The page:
where, when, and what to find

Cedar Hills GC

posted by Tim Avery at
on Wednesday, April 15, 2015 

Cedar Hills Golf Club from Google Street View

Cedar Hills Golf Club is an interesting location nestled against a juniper covered hillside on the east, along the foothills at the base of the Wasatch Mountains.  The north side of the course is bordered by the American Fork River, while subdivisions pop up to the south and west.  Just a hop away from the mouth of American Fork Canyon, the mouth of which can be seen form the course, providing looks at the cliffs and some riparian habitat.  The open course has some shrubsteppe to go along with the juniper, but it really is mostly open fairways.  The rocky river bottom lack any substantial riparian habitat along the course except int he northeast corner.  There are 5 ponds on the course, of which most can be viewed from public roads.  While the majority of the holes are in the northwest section, the back 9 do a loop along the mountain then south around a large neighborhood before wrapping back west to the club house. This strange triangle shaped subdivision is essentially an island surrounded by golf course.

I've only been birding here once, while golfing a number of years ago--but I remember the birding was good.  On the various ponds aside from the CANADA GEESE and MALLARDS there were a good mix of late April waterfowl migrants still present including GREATER SCAUP, CANVASBACK, and COMMON GOLDENEYE.  Looking skyward here you will probably see TURKEY VULTURE and RED-TAILED HAWK along the mountains.  SWAINSON'S HAWK are present in the summer and during migration you could see any number of raptors soaring past.  WESTERN KINGBIRD and WESTERN MEADOWLARK roam the open fairways here, while WARBLING VIREO, SPOTTED TOWHEE, and SONG SPARROWS keep to the fringes where oak and other deciduous trees are more prevalent.  Along the river in the open areas BREWER'S, VESPER, and LARK SPARROW were present, while in the northeast corner where the best riparian habitat is, FOX SPARROW can be found, along with BULLOCK'S ORIOLE, and YELLOW WARBLER.  Migrant songbirds can be found in this area too, and WESTERN TANAGER, as well as other warblers might be seen.  Although not in eBird I know there are reports of YELLOW-BREASTED CHAT from the river at the mouth of the canyon.  In the summer look for COMMON NIGHTHAWK in the evening feeding over there area.  If you like birds and golf, I highly recommend playing a round here in late April through May or in the fall.  If you just want to birding you can do a lot on the edges, including scan the ponds and some of the open habitat.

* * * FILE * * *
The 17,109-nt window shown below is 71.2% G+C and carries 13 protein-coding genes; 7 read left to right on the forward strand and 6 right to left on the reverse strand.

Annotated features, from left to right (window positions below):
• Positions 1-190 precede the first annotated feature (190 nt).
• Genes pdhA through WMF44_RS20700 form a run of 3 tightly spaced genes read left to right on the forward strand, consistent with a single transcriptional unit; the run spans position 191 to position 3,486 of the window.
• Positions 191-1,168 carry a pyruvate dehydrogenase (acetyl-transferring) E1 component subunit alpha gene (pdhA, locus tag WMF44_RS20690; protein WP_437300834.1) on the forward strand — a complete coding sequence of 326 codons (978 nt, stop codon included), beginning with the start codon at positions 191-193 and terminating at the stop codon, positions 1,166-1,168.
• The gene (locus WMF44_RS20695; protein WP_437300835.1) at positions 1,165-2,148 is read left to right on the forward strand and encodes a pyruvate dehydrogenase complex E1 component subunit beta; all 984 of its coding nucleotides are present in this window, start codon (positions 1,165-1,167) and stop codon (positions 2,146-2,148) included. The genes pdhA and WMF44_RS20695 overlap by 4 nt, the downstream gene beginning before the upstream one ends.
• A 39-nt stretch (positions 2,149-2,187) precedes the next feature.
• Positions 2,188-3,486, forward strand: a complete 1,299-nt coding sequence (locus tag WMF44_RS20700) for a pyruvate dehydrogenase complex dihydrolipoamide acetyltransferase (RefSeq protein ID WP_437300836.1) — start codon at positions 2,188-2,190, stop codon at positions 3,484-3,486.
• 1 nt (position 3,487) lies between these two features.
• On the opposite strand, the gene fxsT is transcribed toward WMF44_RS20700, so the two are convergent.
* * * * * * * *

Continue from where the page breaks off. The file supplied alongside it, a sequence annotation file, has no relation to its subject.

Form I-15 Ext 284 at Thanksgiving Point head east on SR-92 for .2 miles.  Take the slight right onto the SR-92 express lane and go 7.1 miles.  Right before the mouth of the canyon, take a right onto Canyon Road and go south .8 miles. Turn right onto Bayhill Drive and go .3 miles.  At the traffic circle take the 1str exit onto Nielsen Blvd. After about 250' turn left onto Clubhouse Drive and continue .2 miles to the parking area.

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